vegetation from aspen to pine plantation. They offer an annual moonlight
(candle lit) ski.
NORDIC SKI &
HIKING TRAILS-MECCA is a
non-motorized multi-use trail system. In winter the trails are
groomed for classical and skate skiing, as well as foot trails for snow shoeing. The terrain is suited for both beginners and advanced
skiers and there is a cozy log cabin shelter and privy. Watch for
the annual moonlight ski in January. Hikers and mountain
bikers will find wildlife watching an added amenity to the beautiful
vistas of the Little Turtle River and Flowage. The varied habitat,
from open wetlands to aspen and pine plantations, offers an exhilarating
and peaceful encounter with nature. The MECCA trail system
can be accessed at either of two trail heads.
Take Hwy. 51 to FF to Popko Cr. E. to Joe's Shack Rd, or Hwy. 51
to Beachway Dr. to Mercer Lake Cir. towards the sanitary district.
Turtle Trail is approximately 4 miles of beautiful woods.
Experience a trail that meanders along the shores of the Turtle Flambeau
Flowage over a beaver pond and along the old logging trails.
Located 15 miles west of Hwy. 51. Turn left on OMeara Road and
travel 1 mile to entrance of the cross country trail.
Big Snow Country -Iron
County lies in the heart of Big Snow Country, with mountains of the most
dependable, fluffy, white snow you can find in the Midwest. Four major
downhill ski areas lie in Big Snow Country, with Wisconsin's largest
downhill ski area, Whitecap Mountains, right here in Iron County. Other
Big Snow Country ski areas; Big Powderhorn Mountain, Blackjack Mountain
and Indianhead Mountain are located within 10 miles of the Iron County
border in Michigan.
Snow blanketed forests
filled with the sights and sounds of the Wisconsin North Woods is
what allures many Snowmobilers to Iron County. Boasting nearly 200
inches of snow annually and over 450 miles of meticulously groomed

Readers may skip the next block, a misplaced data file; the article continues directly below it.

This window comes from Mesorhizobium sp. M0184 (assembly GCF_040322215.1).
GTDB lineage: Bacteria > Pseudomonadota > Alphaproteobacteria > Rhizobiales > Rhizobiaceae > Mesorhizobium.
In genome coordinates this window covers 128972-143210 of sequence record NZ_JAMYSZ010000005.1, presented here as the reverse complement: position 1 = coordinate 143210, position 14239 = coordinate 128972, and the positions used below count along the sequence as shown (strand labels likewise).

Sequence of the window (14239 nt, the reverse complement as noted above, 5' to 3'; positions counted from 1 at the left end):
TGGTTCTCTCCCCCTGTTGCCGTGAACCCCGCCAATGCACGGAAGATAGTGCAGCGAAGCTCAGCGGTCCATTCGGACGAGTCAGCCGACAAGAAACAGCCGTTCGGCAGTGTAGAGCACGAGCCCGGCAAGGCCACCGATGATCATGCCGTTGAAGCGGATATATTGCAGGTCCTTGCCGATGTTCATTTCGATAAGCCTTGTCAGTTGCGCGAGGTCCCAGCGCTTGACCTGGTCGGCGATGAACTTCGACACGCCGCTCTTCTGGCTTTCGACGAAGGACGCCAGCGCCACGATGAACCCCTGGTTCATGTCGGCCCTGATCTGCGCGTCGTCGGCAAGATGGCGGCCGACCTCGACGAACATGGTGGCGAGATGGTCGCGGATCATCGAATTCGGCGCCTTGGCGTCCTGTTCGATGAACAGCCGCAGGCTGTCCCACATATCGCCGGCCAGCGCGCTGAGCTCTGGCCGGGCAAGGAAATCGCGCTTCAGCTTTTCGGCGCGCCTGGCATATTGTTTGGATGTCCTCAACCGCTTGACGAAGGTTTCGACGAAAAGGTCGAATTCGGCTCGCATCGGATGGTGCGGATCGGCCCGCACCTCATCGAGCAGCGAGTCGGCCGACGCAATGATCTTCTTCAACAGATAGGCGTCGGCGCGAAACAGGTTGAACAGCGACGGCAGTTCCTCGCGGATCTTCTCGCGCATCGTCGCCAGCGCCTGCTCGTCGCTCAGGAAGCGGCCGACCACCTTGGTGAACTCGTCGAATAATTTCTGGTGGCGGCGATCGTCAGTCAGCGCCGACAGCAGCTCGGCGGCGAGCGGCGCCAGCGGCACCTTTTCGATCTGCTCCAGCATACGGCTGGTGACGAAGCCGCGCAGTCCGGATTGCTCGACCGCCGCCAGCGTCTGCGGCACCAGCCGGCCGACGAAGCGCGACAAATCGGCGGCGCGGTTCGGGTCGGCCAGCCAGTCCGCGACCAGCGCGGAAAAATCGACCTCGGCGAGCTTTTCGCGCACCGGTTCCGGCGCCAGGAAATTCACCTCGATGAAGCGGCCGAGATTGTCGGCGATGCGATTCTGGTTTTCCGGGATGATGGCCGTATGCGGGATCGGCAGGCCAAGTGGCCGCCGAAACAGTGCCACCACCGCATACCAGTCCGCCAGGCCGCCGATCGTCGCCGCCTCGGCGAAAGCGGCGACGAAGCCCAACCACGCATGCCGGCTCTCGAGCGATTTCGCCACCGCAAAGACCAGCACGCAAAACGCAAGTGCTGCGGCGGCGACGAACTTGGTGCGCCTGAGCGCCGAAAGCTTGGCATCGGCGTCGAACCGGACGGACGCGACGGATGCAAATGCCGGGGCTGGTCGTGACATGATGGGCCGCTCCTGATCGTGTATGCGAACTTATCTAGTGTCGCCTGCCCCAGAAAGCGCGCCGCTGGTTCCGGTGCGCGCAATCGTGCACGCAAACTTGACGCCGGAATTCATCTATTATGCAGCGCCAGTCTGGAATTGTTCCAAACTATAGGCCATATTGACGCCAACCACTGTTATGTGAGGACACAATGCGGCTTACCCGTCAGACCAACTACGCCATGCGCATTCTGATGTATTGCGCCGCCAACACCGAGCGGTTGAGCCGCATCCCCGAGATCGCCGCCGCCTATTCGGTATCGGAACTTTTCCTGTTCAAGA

trails and great reasons to set your sights on this beautiful
county for your next riding adventure. Riders can also experience
the mining heritage of days gone by with many remnants of how Iron
County received its name.
Mercer, is a popular snowmobile hub located in southeastern Iron
County, is a great place to begin your riding adventure. Mercer is the destination of
choice for many riders wishing to enjoy a delicious meal or
rest after a long on the trails in one of many comfortable
lodging accommodations. Trails of interest throughout this county are numerous.
Iron County, filled with
wonderful scenery and rich iron mining heritage, is an excellent
choice to spend a week or weekend exploring all this area has to
offer. Snowmobilers will be able to experience fine dining and
great accommodations to compliment their trail adventures.
WELCOME TO MERCER IN THE HEART OF
HISTORIC IRON COUNTY
Today, Mercer is known
for the natural beauty of its surroundings. Offering quiet,
tension-free lifestyles for all ages. It has an excellent school
system, a new library and renovated community building, legal and
medical facilities and a strong retail base. The current
population is 1,925.
Mercer is in the heart of
a vast, open country. No other area in Wisconsin provides more
authentic wilderness, or greater abundance of virgin vacation land, than
the lake area of Mercer.
Much of Wisconsin has
been invaded by traffic and tourists, but this area remains unspoiled.
It offers you a clean, fresh world, renewed with every change of season,
here at the top of the state. Each year brings more Mercer
history, we hope you will enjoy sharing a little
of our town’s past and present. We can provide all the
conveniences so necessary to a successful family vacation.
Come visit Mercer,
the “Loon Capital” in the Heart of the Northwoods!
214 Lakes including the Famous 14,000
Turtle Flambeau Flowage
Over 125,000 acres of clean waters
teeming with game fish